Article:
Coach Edwards gives lacrosse goalies advice on how to use his 3 Keys to Making Every Save as a platform to improve their performance and turn bad saves into great opportunities. By analyzing whether or not a goalie saw the ball, knew where it was going, and moved properly, they will be able to determine the areas that need more work and bring their game to a whole new level.
0:15 – Coach Edwards introduces the 3 Keys to Making Any Save.
0:48 – Keep your cool and break down the reason the ball got by you.
1:16 – If you can’t see the ball you can’t stop it, so why couldn’t you see the ball?
1:42 – Do you know where the ball is going? Learn to recognize the average shot.
2:59 – How did you move to the ball? Some tips on moving more efficiently.
4:11 – Parents and coaches can help goalies keep a positive mindset and improve their performance.
Coach Edwards here with LacrosseGoalieTips.com and LacrosseGoalieUniversity.com and I am driving, spending a lot of time in the car, so I’m going to start ramping up the podcast with some tidbits for you.
The 3 Keys
The first one that I want to talk about it the 3 Keys to Making Any Save. You may have heard me talk about this before on the blog, and I want to touch on it here. The 3 keys to making any save. The first key is you’ve got to be able to see the ball. If you can’t see it, you can’t stop it. The second key is you’ve got to know where that ball is going. And the third key is you’ve got to be able to move to it.
Breaking it Down
The bottom line here, and I’m not going to go into all the details on each of the keys right now, but the gist of it is that every ball that goes by you, meaning goes in the cage or hits the pipe, you can break it down as to, “Well why? Why did it go behind me?” That’s the question. Every goalie needs to not get mad about the shot that went by them, but they’ve got to look at it critically and say, “Okay, why did that ball go by me?” Not, “I suck.” That shouldn’t be the first thing that goes in your head. The first question should be why. Why did it go by?
Seeing the Ball
Did you see the ball? If you can’t see it you can’t stop it. So if you’re screened, maybe there’s something that you can do to adjust your stance a little bit to see around a defender that might have screened you. Maybe they just had a really awesome play where there were guys in the way, girls in the way and you couldn’t see the ball. Whatever. Why couldn’t you see the ball? Now you get a productive answer that you can fix.
Knowing Where the Ball’s Going
Number two. If you saw the ball but you still didn’t stop it, did you know where it was going? Did it come out of the stick funny? Did it come out of the stick a different way than you’re used to? I used to get shot on by a coach in practice a lot who, he was too busy coaching and didn’t have a really good stick so he had this really shallow pocket. So the ball came out of his stick a lot differently than the balls I saw in a lot of games. So finally I got an assistant coach to shoot on me or I got one of my buddies to shoot on me who had a much better stick.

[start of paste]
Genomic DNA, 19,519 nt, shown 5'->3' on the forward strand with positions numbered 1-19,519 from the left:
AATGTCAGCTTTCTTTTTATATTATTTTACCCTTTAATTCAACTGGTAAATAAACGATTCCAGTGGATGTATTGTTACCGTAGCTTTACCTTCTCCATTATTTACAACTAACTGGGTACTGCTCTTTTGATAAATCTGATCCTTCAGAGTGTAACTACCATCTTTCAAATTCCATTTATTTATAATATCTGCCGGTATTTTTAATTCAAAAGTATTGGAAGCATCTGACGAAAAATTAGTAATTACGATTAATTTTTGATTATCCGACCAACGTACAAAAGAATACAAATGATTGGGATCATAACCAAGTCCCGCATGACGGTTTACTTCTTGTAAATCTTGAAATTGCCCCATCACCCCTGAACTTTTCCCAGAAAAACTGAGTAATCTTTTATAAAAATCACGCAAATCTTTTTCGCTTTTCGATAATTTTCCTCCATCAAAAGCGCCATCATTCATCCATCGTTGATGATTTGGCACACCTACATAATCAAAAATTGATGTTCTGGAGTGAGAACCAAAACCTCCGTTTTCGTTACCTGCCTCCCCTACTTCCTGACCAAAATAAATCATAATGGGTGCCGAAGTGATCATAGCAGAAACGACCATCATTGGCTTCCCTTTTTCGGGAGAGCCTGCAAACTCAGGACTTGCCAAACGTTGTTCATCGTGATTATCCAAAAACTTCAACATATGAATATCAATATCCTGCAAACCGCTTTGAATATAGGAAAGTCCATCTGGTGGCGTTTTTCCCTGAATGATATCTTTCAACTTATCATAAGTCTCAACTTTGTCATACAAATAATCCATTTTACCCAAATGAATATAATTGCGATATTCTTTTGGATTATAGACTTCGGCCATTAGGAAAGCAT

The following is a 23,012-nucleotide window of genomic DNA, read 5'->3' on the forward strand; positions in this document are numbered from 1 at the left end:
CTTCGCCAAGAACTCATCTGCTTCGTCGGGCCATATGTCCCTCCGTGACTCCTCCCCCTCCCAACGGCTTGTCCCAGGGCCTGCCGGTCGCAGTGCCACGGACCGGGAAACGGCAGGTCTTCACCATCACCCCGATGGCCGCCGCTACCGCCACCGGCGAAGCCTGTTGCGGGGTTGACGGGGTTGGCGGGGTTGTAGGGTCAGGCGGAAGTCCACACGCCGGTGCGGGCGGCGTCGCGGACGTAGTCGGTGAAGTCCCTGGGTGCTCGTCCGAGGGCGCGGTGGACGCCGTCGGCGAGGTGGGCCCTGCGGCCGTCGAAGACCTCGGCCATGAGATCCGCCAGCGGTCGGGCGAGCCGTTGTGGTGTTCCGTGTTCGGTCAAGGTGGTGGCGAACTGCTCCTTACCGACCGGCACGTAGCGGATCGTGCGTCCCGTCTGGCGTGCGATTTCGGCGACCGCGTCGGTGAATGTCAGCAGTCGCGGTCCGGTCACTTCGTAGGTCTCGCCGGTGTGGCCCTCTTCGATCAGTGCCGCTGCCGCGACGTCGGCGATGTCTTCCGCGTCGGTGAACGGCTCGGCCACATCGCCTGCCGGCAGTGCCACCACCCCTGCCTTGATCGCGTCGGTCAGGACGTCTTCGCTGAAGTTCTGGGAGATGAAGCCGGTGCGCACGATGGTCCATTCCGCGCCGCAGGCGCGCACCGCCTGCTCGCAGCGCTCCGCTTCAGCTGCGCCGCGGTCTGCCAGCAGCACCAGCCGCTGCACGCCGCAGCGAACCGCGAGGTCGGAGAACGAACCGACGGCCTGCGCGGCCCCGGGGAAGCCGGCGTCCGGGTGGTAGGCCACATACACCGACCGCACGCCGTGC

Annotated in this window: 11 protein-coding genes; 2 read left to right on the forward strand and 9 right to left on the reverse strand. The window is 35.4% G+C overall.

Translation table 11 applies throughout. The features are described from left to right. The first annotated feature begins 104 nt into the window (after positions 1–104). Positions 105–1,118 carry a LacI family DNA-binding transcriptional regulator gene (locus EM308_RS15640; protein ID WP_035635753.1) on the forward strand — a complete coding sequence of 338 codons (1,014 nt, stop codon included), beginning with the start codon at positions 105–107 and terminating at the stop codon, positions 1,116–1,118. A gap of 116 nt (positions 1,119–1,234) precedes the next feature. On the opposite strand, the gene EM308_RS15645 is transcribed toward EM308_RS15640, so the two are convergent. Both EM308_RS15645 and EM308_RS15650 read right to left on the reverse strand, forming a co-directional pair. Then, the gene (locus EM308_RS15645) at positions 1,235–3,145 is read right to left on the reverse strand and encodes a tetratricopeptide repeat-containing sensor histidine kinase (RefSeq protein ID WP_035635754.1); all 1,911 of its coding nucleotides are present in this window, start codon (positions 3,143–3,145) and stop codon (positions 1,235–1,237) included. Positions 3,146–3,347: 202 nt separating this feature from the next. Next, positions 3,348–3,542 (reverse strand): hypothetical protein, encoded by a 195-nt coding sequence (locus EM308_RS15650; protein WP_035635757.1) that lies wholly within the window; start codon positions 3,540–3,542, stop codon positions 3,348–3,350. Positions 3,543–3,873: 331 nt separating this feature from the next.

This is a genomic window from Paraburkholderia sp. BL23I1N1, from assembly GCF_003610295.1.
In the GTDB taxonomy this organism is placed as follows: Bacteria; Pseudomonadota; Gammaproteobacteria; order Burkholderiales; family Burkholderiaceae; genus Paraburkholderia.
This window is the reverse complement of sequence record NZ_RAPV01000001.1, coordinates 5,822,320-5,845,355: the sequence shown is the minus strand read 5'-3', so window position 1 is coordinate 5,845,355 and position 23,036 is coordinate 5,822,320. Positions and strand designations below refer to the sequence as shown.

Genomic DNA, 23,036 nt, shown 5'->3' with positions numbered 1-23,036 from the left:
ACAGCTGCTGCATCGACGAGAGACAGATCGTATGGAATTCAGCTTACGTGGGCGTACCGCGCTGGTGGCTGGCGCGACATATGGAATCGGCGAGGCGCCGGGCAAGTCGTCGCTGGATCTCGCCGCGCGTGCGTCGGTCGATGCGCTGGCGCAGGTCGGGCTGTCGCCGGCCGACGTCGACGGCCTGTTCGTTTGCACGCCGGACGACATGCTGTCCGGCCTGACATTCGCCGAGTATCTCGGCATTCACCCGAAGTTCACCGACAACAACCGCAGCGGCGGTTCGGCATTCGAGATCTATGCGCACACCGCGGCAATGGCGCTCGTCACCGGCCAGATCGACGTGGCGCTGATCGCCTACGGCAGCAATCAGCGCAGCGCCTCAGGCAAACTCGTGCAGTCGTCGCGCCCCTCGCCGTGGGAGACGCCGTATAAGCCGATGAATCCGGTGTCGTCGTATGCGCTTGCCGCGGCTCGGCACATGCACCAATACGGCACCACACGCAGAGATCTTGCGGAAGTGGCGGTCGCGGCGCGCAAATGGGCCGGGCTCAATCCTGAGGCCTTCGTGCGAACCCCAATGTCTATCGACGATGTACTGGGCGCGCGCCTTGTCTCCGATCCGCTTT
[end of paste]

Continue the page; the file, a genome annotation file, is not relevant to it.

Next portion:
Recognizing the Average Shot
Remembering in high school, we had a kid on our team, an attackman named Zach Corkman, who is one of the leading scorers in our league and he had this crazy pocket in his stick, super deep, had this crazy lip on it, and I figured if I could stop shots from Zach I could pretty much stop shots from anybody because the pocket in the stick was really weird. But even then, I got used to his stick and the way the ball came out of his stick was different than a lot of the players I saw. So you’ve got to figure out, you’ve got to be shot on in a way that’s around average for what you’re going to see. That way you know where the ball’s coming, the way the ball comes out of the stick. You know the ball’s going to go on its way to you and then you can move effectively.
How You Move to the Ball
So if you saw the ball and you knew where it was going, but then you moved to it, the question is, “Well, how did you move to it?” Did you move to it too slowly? That’s usually the first step. Things are going to be okay. If you can see the ball and know where it’s going and then move slowly to the ball, slowly might just be because of age, you might be young, you might be weak.
As you get a little older and you get stronger or you accelerate that by going to the gym and getting stronger, you’re going to be able to see and move to that ball faster than you were before. The other option there is if you moved to the ball and you moved incorrectly, like let’s say you just moved inefficiently and it took you too long to get to the ball. Usually that’s a technique fix, and a technique fix can be done slowly over time in practice with just a lot of repetition on moving to the ball.
Those are the three keys to making any save. So if you miss a save, the ball goes in, there’s a goal on the board, just ask how did that ball go in? And then you’re going to be able to look critically at yourself and your game and then be able to fix it.
How Parents and Coaches Can Help
If you’re a parent or a coach listening to this, it’s really important to help your goalie to think positively and get them thinking about positive responses to the ball and responses to goals that go in because obviously goals are a pretty negative experience on a goalie. Instead of saying, “Aw man, Jimmy, you’re horrible,” or “Sarah, why couldn’t you get that?” it’s like, “How did that ball go in?” and then, “What can we do to improve that area of the save that didn’t happen? Did you see it? Did you know where it was going? Did you move to it?”
That’s the tip for today. Coach Edwards, LacrosseGoalieTips.com. Be sure to subscribe on iTunes, leave me a comment. I always appreciate good reviews that way we can kind of ramp this up. That would be awesome. You can always email me at CoachEdwards@LacrosseGoalieTips.comwith any of your questions and I’ll answer them as we go. Cheers! Bye.